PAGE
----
The key to a successful event, he says, is a focus on the basics. Follow the rules. Bring in independent race officials. Start on time. Get the results right. Take your stuff down. Leave the landscape and river cleaner than you found it.
By the time the starting pistol fires on the race this Saturday, Royer and a staff of his employees and volunteers will have been at work for hours, the river will be closed to barge traffic, and 10 safety boats and the Coast Guard will be in place.
Royer's race helped land Memphis on Canoe & Kayak magazine's 2015 list of North America's Best Paddling Towns.
Here's what the magazine had to say: "The Big Muddy, with its intimate back channels and quiet tributaries like the Wolf River, also makes Memphis a first-rate paddling town. ... In the (Outdoors Inc. Canoe and Kayak Race's) trademark mass start, Olympic gold medalists rub gunwales with first-time paddlers, and everybody has a good time."
Paddling on the Mississippi is an established part of Memphis kayak and canoe culture now, but that wasn't always so.
"Locally, it was kind of rejected by the paddling community, at first," Royer says. "They said Memphis sucks. We have to go to Arkansas. We have to go to Destin. We have to go to East Tennessee."
We crack beers and begin to scout the island we'll call home for a night. The main river channel on the western side and a back channel on the eastern side are connected by a shallow stream running between them. Above the stream, a flat, sandy landing will be our tent city. We'll build a fire pit into a nearby shelf of earth and sand. Bruce says the spot is one of his favorites, and footprints tell us someone has been here recently. Call it a river hot spot, the Huck Finn Inn.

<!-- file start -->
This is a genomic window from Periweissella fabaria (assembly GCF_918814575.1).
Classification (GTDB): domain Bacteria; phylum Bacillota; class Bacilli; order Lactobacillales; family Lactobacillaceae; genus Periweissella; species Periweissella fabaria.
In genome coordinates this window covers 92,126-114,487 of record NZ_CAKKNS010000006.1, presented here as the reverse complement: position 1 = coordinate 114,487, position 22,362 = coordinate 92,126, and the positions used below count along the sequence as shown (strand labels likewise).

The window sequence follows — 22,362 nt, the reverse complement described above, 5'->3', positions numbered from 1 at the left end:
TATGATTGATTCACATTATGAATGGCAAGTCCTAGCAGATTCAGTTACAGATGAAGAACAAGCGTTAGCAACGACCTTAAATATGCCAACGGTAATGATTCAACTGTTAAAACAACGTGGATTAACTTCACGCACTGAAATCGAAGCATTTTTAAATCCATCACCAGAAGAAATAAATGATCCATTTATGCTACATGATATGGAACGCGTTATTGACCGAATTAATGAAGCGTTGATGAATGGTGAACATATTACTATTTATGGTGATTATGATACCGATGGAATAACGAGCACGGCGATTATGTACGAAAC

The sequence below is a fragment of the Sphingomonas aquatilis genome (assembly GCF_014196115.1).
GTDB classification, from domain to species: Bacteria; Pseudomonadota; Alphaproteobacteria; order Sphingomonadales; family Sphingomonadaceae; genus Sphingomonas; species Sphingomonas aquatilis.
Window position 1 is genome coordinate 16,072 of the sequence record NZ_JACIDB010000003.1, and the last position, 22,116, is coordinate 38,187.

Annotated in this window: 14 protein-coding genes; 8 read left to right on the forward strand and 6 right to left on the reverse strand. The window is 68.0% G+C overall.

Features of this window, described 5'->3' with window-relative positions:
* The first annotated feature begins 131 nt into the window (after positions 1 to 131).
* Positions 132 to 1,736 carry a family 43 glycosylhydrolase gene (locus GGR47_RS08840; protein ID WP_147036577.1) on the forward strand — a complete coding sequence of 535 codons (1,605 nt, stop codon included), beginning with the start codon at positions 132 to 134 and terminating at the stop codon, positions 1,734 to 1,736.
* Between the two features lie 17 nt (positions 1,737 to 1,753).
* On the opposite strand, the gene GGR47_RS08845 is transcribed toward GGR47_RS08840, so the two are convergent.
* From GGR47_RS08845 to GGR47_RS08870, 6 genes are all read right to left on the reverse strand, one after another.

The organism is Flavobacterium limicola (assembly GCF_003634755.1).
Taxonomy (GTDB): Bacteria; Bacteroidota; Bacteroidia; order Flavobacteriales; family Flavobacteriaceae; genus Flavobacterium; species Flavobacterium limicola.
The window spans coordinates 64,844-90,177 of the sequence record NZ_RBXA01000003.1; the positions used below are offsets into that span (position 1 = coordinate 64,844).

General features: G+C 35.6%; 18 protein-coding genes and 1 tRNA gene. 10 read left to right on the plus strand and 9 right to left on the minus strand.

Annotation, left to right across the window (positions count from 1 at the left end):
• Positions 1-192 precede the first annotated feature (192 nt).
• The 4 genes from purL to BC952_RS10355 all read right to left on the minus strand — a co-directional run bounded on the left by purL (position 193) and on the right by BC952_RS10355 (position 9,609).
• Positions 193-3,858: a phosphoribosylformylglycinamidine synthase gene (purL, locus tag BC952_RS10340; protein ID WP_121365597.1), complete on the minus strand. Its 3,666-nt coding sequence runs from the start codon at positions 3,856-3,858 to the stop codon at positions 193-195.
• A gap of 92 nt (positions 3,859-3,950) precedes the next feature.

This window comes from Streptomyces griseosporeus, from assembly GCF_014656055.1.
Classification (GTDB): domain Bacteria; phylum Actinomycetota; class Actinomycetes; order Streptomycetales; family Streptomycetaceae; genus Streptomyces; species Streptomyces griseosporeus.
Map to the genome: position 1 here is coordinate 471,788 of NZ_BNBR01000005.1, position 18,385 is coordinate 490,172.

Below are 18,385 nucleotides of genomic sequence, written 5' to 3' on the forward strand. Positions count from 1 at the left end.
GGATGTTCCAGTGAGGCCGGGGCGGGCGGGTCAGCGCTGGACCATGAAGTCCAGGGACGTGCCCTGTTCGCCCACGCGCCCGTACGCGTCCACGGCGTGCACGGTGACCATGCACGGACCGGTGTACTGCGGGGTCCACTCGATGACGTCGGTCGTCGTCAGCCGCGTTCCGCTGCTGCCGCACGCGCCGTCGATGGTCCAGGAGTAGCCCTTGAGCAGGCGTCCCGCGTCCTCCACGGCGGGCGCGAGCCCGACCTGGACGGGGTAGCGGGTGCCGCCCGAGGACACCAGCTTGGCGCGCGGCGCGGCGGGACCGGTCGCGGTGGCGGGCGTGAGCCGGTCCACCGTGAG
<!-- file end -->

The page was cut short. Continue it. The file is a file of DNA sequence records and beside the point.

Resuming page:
Soon, Bruce heads back to Memphis, and the real camping begins. Firewood is scavenged from the woods. Kayaks are secured and unloaded. Tents are poled and staked. Brandon and Will commence to making a fire with a verve that seems to be tapped from their inner 10-year-old.
We walk to the wing dike and watch a pink-and-purple sunset. Will waves to a passing barge that gives him a long, loud toot. Brandon produces a cast-iron skillet, brats, beans, and two bags of Zapp's chips. I produce a bag of boneless chicken wings from the Kroger deli and a tube of Pringles (salt and vinegar).
Tired and full, we settle in under the darkening sky with campfire conversations, fueled by beer and bourbon. Frogs — hundreds of them — converse all around us with a single word repeated louder and louder. REE-Yote. REE-Yote. REE-Yote. A cloud of lightning bugs illuminates the dark woods behind us like a shimmering lace pillowcase. Jupiter shines overhead.